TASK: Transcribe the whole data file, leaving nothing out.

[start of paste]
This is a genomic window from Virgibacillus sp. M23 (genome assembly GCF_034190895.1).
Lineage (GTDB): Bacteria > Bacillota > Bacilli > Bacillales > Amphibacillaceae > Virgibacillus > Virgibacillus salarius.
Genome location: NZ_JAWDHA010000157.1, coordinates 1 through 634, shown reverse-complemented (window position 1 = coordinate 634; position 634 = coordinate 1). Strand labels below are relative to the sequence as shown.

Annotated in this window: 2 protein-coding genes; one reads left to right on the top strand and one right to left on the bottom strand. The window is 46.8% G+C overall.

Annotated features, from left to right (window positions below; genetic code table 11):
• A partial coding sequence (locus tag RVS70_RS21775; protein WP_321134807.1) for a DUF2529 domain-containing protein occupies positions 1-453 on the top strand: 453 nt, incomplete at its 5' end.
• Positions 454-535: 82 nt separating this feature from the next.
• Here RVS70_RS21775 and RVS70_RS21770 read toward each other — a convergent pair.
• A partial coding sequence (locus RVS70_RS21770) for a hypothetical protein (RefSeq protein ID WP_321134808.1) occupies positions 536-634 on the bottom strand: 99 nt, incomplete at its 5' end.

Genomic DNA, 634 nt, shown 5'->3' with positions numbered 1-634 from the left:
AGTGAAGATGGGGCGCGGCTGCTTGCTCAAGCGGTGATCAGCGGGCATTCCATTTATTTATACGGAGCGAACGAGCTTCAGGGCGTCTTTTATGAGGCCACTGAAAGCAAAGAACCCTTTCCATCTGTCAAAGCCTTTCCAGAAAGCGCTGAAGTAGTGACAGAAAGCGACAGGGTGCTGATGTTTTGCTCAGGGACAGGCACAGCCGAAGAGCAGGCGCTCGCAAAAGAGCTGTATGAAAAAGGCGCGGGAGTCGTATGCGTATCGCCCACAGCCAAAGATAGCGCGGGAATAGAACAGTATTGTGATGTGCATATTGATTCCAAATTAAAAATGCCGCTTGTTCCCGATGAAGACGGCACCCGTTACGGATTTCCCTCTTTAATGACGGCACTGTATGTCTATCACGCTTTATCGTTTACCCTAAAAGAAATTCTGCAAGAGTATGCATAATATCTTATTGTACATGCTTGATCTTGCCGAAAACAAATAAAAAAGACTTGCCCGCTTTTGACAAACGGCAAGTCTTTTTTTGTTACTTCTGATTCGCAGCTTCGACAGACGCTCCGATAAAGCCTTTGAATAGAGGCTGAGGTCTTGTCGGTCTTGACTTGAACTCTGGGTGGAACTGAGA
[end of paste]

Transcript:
This is a genomic window from Virgibacillus sp. M23 (genome assembly GCF_034190895.1).
Lineage (GTDB): Bacteria > Bacillota > Bacilli > Bacillales > Amphibacillaceae > Virgibacillus > Virgibacillus salarius.
Genome location: NZ_JAWDHA010000157.1, coordinates 1 through 634, shown reverse-complemented (window position 1 = coordinate 634; position 634 = coordinate 1). Strand labels below are relative to the sequence as shown.

Annotated in this window: 2 protein-coding genes; one reads left to right on the top strand and one right to left on the bottom strand. The window is 46.8% G+C overall.

Annotated features, from left to right (window positions below; genetic code table 11):
• A partial coding sequence (locus tag RVS70_RS21775; protein WP_321134807.1) for a DUF2529 domain-containing protein occupies positions 1-453 on the top strand: 453 nt, incomplete at its 5' end.
• Positions 454-535: 82 nt separating this feature from the next.
• Here RVS70_RS21775 and RVS70_RS21770 read toward each other — a convergent pair.
• A partial coding sequence (locus RVS70_RS21770) for a hypothetical protein (RefSeq protein ID WP_321134808.1) occupies positions 536-634 on the bottom strand: 99 nt, incomplete at its 5' end.

Genomic DNA, 634 nt, shown 5'->3' with positions numbered 1-634 from the left:
AGTGAAGATGGGGCGCGGCTGCTTGCTCAAGCGGTGATCAGCGGGCATTCCATTTATTTATACGGAGCGAACGAGCTTCAGGGCGTCTTTTATGAGGCCACTGAAAGCAAAGAACCCTTTCCATCTGTCAAAGCCTTTCCAGAAAGCGCTGAAGTAGTGACAGAAAGCGACAGGGTGCTGATGTTTTGCTCAGGGACAGGCACAGCCGAAGAGCAGGCGCTCGCAAAAGAGCTGTATGAAAAAGGCGCGGGAGTCGTATGCGTATCGCCCACAGCCAAAGATAGCGCGGGAATAGAACAGTATTGTGATGTGCATATTGATTCCAAATTAAAAATGCCGCTTGTTCCCGATGAAGACGGCACCCGTTACGGATTTCCCTCTTTAATGACGGCACTGTATGTCTATCACGCTTTATCGTTTACCCTAAAAGAAATTCTGCAAGAGTATGCATAATATCTTATTGTACATGCTTGATCTTGCCGAAAACAAATAAAAAAGACTTGCCCGCTTTTGACAAACGGCAAGTCTTTTTTTGTTACTTCTGATTCGCAGCTTCGACAGACGCTCCGATAAAGCCTTTGAATAGAGGCTGAGGTCTTGTCGGTCTTGACTTGAACTCTGGGTGGAACTGAGA